The final tally gave China 51 gold medals to the United States’ 36, and although the Americans won more medals overall (110 to 100), the statistics allowed the Chinese government to claim victory for what Liu called its “scientific” methods.
“The sports systems of the United States and China are very accurate metaphors for our societies. China is a society run by engineers, based on planning and coordination and central planning,” said Jamie Metzl, executive vice president of the New York-based Asia Society and an Ironman triathlete. “The state is the supreme entity and the role of the individual is to support the state.
“Truth be told, this old Soviet system works. If you are going to scan the whole population of 1.3 billion for a certain body type and then throw vast resources into training them, you will produce champions.”
But the costs are higher than many Westerners would tolerate. China is suspected of using 14-year-old gymnasts and falsifying their ages to get around a rule designed to protect girls’ health during the transition into puberty. In sports where younger athletes are permitted, they often take risks that elsewhere would be unacceptable.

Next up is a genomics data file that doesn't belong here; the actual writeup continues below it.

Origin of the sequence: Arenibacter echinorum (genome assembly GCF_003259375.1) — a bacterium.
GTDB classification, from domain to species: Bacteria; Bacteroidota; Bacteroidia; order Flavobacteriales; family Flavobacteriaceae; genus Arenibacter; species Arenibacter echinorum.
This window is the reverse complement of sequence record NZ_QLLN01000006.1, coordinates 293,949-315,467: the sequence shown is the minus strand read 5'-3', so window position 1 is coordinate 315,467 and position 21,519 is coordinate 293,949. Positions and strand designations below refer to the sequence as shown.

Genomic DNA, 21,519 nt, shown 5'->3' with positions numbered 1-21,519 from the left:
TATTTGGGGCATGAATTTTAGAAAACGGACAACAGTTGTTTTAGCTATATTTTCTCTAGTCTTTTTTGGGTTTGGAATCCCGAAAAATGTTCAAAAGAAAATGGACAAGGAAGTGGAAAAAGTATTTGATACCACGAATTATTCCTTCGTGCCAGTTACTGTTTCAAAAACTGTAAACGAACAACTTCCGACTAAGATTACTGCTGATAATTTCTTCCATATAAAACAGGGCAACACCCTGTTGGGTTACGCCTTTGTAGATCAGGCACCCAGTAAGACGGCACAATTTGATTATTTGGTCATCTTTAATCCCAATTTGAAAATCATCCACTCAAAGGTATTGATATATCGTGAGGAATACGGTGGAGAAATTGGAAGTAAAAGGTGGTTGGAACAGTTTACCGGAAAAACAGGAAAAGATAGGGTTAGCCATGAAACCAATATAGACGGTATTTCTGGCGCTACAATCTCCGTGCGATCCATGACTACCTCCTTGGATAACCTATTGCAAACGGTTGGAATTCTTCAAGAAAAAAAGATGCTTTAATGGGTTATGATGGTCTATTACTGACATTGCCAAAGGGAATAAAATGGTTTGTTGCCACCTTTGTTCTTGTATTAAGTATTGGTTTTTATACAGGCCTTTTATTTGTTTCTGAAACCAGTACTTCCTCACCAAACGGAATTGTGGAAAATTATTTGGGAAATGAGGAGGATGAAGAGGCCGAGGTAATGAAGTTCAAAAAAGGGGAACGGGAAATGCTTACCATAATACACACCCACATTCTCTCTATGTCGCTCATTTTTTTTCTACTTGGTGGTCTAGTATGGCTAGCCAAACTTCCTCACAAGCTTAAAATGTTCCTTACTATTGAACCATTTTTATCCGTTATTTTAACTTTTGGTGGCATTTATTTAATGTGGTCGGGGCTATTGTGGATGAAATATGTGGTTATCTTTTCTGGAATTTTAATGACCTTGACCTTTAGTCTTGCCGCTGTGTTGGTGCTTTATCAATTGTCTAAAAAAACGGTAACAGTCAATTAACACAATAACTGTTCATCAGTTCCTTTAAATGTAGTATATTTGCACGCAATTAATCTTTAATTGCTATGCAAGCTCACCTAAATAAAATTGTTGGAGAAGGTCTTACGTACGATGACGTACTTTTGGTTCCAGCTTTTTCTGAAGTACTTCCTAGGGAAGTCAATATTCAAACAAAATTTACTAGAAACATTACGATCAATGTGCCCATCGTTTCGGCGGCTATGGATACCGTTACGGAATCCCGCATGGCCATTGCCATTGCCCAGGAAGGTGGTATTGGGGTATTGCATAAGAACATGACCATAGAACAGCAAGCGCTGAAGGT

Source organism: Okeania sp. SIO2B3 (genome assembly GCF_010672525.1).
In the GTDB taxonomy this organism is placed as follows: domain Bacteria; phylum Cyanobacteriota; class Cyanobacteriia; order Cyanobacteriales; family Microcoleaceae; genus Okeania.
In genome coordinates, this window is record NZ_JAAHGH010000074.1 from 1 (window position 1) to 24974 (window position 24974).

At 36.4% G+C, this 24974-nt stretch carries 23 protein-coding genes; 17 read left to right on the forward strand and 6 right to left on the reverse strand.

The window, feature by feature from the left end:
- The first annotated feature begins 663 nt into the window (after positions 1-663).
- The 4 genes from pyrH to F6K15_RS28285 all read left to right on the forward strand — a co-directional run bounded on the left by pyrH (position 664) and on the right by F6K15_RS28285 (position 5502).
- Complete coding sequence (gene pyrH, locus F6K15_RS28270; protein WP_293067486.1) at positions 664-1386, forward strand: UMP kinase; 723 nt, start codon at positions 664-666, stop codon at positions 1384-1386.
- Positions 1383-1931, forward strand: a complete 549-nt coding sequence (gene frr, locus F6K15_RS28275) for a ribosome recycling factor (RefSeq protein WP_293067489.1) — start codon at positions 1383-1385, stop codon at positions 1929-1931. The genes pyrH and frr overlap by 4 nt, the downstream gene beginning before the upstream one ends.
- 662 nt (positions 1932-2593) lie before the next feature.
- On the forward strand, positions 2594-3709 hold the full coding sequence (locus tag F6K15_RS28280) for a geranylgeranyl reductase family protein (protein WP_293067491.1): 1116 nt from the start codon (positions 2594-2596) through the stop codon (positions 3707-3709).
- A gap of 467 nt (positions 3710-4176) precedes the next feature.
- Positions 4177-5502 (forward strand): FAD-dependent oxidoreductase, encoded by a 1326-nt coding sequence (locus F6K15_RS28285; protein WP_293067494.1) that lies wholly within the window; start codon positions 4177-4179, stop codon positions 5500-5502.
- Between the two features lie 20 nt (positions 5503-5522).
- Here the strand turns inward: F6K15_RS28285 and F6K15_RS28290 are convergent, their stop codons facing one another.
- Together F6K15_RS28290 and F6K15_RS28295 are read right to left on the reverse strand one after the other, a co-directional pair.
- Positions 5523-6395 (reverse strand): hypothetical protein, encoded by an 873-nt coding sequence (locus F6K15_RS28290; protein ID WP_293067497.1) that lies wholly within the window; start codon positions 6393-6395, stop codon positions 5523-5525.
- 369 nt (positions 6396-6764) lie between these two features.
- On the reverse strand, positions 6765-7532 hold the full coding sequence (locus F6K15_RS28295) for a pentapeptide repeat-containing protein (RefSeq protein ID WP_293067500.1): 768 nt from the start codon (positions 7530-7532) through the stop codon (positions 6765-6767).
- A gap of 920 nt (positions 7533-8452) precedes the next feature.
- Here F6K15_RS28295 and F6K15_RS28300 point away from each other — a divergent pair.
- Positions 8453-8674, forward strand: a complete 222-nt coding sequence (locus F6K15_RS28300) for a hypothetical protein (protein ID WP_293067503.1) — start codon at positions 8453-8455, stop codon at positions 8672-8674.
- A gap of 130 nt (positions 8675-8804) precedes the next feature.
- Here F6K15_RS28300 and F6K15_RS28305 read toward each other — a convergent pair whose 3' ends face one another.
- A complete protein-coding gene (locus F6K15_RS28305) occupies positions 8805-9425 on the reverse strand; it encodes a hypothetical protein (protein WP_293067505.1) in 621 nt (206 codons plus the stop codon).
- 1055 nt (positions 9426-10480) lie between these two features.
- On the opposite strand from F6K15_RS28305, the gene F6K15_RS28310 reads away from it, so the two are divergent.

“It’s too dangerous,” diving coach Zhou Jihong said to a Chinese newspaper, speaking of the extreme diet that kept his 15-year-old athlete at 66 pounds. “She has superhuman willpower.”
Chinese athletes, particularly women, tend to be much thinner than their Western counterparts. Guo Jingjing, a gold medalist in diving who weighs 108 pounds, pointed out as much rather ungraciously when she referred to competitor Blythe Hartley as “the fat Canadian.” The 5-foot-5 Hartley weighs 123 pounds.
Guo, 27, suffers from health problems related to diving and is said to have such bad eyesight she can barely see the diving board. It is a common hazard for Chinese divers, who are recruited as young as 6.
“Divers who start at an early age before the eye is fully developed have great chance for injuries,” said Li Fenglian, doctor for the Chinese national diving team. She published a study last year reporting that 26 of 184 divers on the team had retina damage.
Despite the validation provided by the Olympic medal count, China is probably heading in the direction of a more open system where the athletes have more freedom. Having tasted celebrity and the wealth it can bring, many athletes have balked at remaining in a system where they are treated like rank-and-file soldiers.
More sophisticated Chinese are also mindful that being an Olympic superpower doesn’t necessarily translate into world dominance. The 1988 Olympics in Seoul were a huge triumph for the Soviet Union and East Germany, which won 55 and 37 gold medals, respectively.
By the time the next Olympics took place in 1992, both countries were defunct.
Angelina Qu, Nicole Liu and Eliot Gao of The Times’ Beijing Bureau contributed to this report.